By BERNIE FLETCHER
What scares you?
Horror films are popular these days, but zombies and monsters and demon clowns don’t do much for me. What is really frightening is the oppressive society of a dystopian future in the TV series The Handmaid’s Tale from the 1985 novel by Margaret Atwood.
Fans of the horror genre will get an early trick or treat with films shot in Toronto: Scary Stories to Tell in the Dark comes from the Oscar-winning producer and director of The Shape of Water (2017), Guillermo del Toro. The Leslieville resident loves making creature features.
Del Toro produced this film adaptation of Alvin Schwartz’s classic 1981 children’s book, a creepy collection of spooky tales from old folklore.
In his introduction Schwartz wrote, “Telling scary stories is something people have done for thousands of years, for most of us like being scared in that way. Since there isn’t any danger, we think it is fun.”
A group of young teens try to solve the mystery of sudden and macabre deaths in a small town. If that premise sounds familiar, you may know the horror film with the biggest box-office of all time, It (2017), from the feverish mind of Stephen King.
Send in the Clown…Again
The most anticipated horror movie of 2019 is It: Chapter Two out in theatres on Sept. 6.
Now, 27 years have passed and the Losers Club is drawn back to Derry, Maine to fight the evil clown, Pennywise, once more. Jessica Chastain and Bill Hader are among the adult actors who braved harrowing scenes while filming in Port Hope, and in Toronto on Pharmacy Avenue and the Rouge Valley.
The Real Horror Tale
Sometimes we take for granted the natural beauty around us. The third season of The Handmaid’s Tale shows hauntingly lovely images including an aerial shot swooping down on a seemingly secluded beach. It was our very own lakefront where the Boardwalk ends just east of the Balmy Beach Club.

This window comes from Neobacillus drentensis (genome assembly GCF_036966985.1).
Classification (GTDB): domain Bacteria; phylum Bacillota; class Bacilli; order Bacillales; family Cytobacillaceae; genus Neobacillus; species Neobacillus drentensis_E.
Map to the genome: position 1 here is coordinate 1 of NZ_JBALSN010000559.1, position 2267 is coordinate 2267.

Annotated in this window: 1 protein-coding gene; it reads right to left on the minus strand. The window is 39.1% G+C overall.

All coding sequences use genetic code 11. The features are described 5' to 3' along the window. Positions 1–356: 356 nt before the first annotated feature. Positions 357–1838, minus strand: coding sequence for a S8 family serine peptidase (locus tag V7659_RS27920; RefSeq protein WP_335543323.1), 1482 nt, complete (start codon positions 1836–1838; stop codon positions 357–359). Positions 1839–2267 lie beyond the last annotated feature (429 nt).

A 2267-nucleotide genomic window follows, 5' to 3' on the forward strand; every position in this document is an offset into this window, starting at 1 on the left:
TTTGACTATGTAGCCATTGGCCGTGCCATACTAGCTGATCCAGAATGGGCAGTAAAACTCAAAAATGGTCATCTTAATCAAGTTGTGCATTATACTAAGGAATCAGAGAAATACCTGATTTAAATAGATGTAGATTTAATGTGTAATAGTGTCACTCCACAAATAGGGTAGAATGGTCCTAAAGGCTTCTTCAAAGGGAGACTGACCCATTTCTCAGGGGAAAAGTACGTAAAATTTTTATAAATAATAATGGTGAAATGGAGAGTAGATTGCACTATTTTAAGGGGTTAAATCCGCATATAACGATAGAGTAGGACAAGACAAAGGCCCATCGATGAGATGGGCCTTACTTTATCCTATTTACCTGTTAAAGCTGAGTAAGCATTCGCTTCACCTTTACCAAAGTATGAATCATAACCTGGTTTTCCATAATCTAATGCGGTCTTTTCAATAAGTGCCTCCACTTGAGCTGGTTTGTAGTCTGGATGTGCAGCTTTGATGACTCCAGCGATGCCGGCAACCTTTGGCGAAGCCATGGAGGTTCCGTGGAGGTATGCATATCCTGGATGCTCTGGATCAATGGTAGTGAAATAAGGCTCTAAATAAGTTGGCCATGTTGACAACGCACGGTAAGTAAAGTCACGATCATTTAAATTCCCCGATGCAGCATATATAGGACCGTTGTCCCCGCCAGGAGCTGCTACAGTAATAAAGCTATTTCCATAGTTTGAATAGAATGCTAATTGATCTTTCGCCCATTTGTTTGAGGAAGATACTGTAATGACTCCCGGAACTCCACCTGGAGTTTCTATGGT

The production set up a large crane and bright lights at the foot of Munro Park Avenue, not far from St. Aidan’s Church which is the filming location for the Red Centre where handmaids are indoctrinated.
Fire and water are symbols throughout the series. Serena Joy, played by Yvonne Strahovski, is recuperating at her mother’s beautiful home right on the beach. In distress she wades into the lake hoping for redemption, but the water won’t wash away her sins. Scenes are even more disturbing when the cinematography is so dark and beautiful, the stark images of a terrifying reality for the women of Gilead who have all their freedoms taken away.
It’s difficult to watch, but the fear is more lasting than the screams for things that go bump in the night.
A Cautionary Tale
Margaret Atwood’s handmaids have become iconic symbols of the women’s rights movement and resistance to oppression.
The series has been renewed for a fourth season and on Sept. 10 Atwood will publish her sequel, The Testaments, already nominated for a Booker Prize.
“If you can only be tall because somebody’s on their knees, then you have a serious problem”
— Author Toni Morrison (1931-2019)